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The contested sainthood of Junípero Serra

Naotake Murayama

It’s not every day that a local person becomes a saint, but on September 23rd, more than two hundred years after he died, Junípero Serra will be canonized by Pope Francis. Serra was an 18th century Franciscan priest whose name can be seen on roads, schools and landmarks all over California. He’s a huge figure in the state, but some people believe Serra is far from being a saint.

This past year, Native American activists in various parts of California have held protests against the Pope’s plans to canonize Junípero Serra.

“If he was a saint, he wouldn’t have brought all of this devastation and  genocide to all of these people,” says Corrina Gould.

Gould is a member of Indian People Organizing for Change. She’s talking about the effects of the mission system, a key part of the Spanish colonization of California. Missions were constructed to spread the word of Christianity. 21 of them stretch from San Diego up the coast to San Francisco, and Junípero Serra was the driving force behind their founding and expansion.  

“Many people in the Bay Area learn about these mission systems, that they were these great things that came and helped the native people. They never talk about the truth of what happened,” says Gould.

That truth includes some uncomfortable facts. After the Spanish arrived in the late 1500s, the native population declined, and fast. Prior to colonization, California had an estimated 300,000 American Indians but by the year 1900 there were only about 15,000. Much of this was due to disease brought by the Spanish, but life on the missions was also brutal.

“You had to live by their rules -- so you didn’t get to speak your own languages anymore, or sing songs, or do any of the things that you would regularly do. And then, you had to go by these bells. For us here in Oakland we are by a church that plays bells at different times of the day. Those bells remind me of my ancestors,” Gould says, referring to the strict schedules that Native Americans in the missions had to follow.

Native Americans that did submit to Catholicism were baptized, and by law they were under the authority of the Franciscans. Some of the mission documents show they were whipped, beaten, shackled, and hunted down if they ran away.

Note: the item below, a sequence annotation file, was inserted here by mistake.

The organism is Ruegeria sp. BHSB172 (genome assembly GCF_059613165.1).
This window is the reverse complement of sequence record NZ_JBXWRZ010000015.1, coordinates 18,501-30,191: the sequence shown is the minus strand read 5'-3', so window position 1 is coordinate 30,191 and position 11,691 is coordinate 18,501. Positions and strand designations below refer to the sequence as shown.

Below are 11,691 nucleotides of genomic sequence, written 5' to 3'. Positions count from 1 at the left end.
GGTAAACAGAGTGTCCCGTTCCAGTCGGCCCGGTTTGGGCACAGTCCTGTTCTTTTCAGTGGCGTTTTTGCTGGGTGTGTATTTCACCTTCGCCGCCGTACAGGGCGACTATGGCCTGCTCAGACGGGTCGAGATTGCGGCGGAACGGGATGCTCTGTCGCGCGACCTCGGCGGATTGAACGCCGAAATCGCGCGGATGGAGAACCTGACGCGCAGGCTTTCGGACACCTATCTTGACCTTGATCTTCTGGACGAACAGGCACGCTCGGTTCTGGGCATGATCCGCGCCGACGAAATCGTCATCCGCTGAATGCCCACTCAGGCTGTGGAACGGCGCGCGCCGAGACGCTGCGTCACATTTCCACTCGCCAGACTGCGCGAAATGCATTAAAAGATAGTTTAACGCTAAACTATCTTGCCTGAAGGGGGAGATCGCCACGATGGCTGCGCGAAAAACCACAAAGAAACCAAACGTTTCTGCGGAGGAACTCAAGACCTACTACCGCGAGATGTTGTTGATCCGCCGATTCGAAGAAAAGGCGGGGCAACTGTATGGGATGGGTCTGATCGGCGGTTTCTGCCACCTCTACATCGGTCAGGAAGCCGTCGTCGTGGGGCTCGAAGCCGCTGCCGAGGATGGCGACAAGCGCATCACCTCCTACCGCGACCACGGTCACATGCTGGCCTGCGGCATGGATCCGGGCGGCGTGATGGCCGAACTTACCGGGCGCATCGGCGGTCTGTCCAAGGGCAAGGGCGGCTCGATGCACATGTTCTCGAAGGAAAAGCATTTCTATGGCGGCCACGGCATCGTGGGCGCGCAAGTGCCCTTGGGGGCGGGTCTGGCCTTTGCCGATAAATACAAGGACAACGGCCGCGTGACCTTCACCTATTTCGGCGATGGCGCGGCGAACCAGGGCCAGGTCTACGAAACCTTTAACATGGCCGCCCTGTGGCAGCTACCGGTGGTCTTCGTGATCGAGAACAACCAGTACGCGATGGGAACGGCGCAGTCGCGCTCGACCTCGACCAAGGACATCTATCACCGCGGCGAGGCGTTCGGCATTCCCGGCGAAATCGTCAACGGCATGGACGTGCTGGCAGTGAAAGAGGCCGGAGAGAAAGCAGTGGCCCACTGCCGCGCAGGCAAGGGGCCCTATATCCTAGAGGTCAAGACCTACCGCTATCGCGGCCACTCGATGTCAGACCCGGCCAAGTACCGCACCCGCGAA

The Vatican is aware of this controversial history. At a town hall speech in Bolivia this past July, Pope Francis apologized for what he called, “the sins of the Catholic church”.

“I humbly ask forgiveness,” said the Pope, “not only for the offense of the church herself, but also for crimes committed against the native peoples during the so-called conquest of America.”

Still, proponents of Serra’s sainthood say the injustices of the mission system should be seen in a historical context. They argue that Serra was a product of his time. Serra’s own papers include the words: “spiritual fathers should punish their sons, the Indians, with blows…” But it’s also documented that Serra strongly voiced his opinions about military expeditions against Native Americans and he resisted climbing any academic ladders, preferring to spend his time with the people he believed needed the Catholic church.  

This notion that Native Americans were needing foreign help makes people like Ruth Orta start to boil.

“I’m going to call this my land because it is. I never left, I’m still here!” says Orta, who’s a volunteer at the Coyote Hills State Park in the East Bay. It’s a place with a lot of historical relevance -- it used to be an Ohlone village site.  


Orta is short, walks fast, and wears a gold cross around her neck. She’s Catholic, and she’s Native American.

“I’m Ohlone, because that entails the whole San Francisco Bay Area, so that’s what I am,” she says.

Orta says that being 81 means she can speak her mind and not care about what you think, so even though she’s Catholic, she has no problems opposing the canonization of Junípero Serra.

“What the man Junípero Serra allowed to happen -- even though there is books saying that he was nice and good with the natives and all that -- well if he was, he should have stood behind them and talked for that goodness that he was supposed to be doing,” Orta says.

Orta says she doesn’t feel torn about being Catholic and Native American.

“I know what I believe and what I think. I’m not torn about decisions.”

Orta tells me she’s looking forward to her Sunday in church. When I ask her how she’s going to feel when she’s asked to pray to Junípero Serra, she has a simple solution.

“Just turn it off, just turn it off,” she says. “God knows what I feel, so he’ll know. I have no qualms with that. I have faith that when I die, I am going to go to my creator.”


For others it’s not that simple. Some have faith that Junípero Serra is worthy of sainthood and some don’t, but one thing is for certain: the canonization has brought to light the complicated and contested nature of our state history.

This story originally aired in September of 2015.


Leila Day is a Senior Producer at Pineapple Street Media and is the Executive Producer and co-host of The Stoop Podcast, stories about the black diaspora. Her work has been featured on NPR, 99% Invisible, the BBC as well as other outlets. Before The Stoop, she was an editor at Al Jazeera's podcast network and worked on creating and editing award winning narrative driven journalism. She began her career in journalism at KALW where she worked as a health care and criminal justice reporter. During that time she contributed as an editor, taught audio storytelling to inmates at San Quentin, and helped develop curriculum for training upcoming reporters.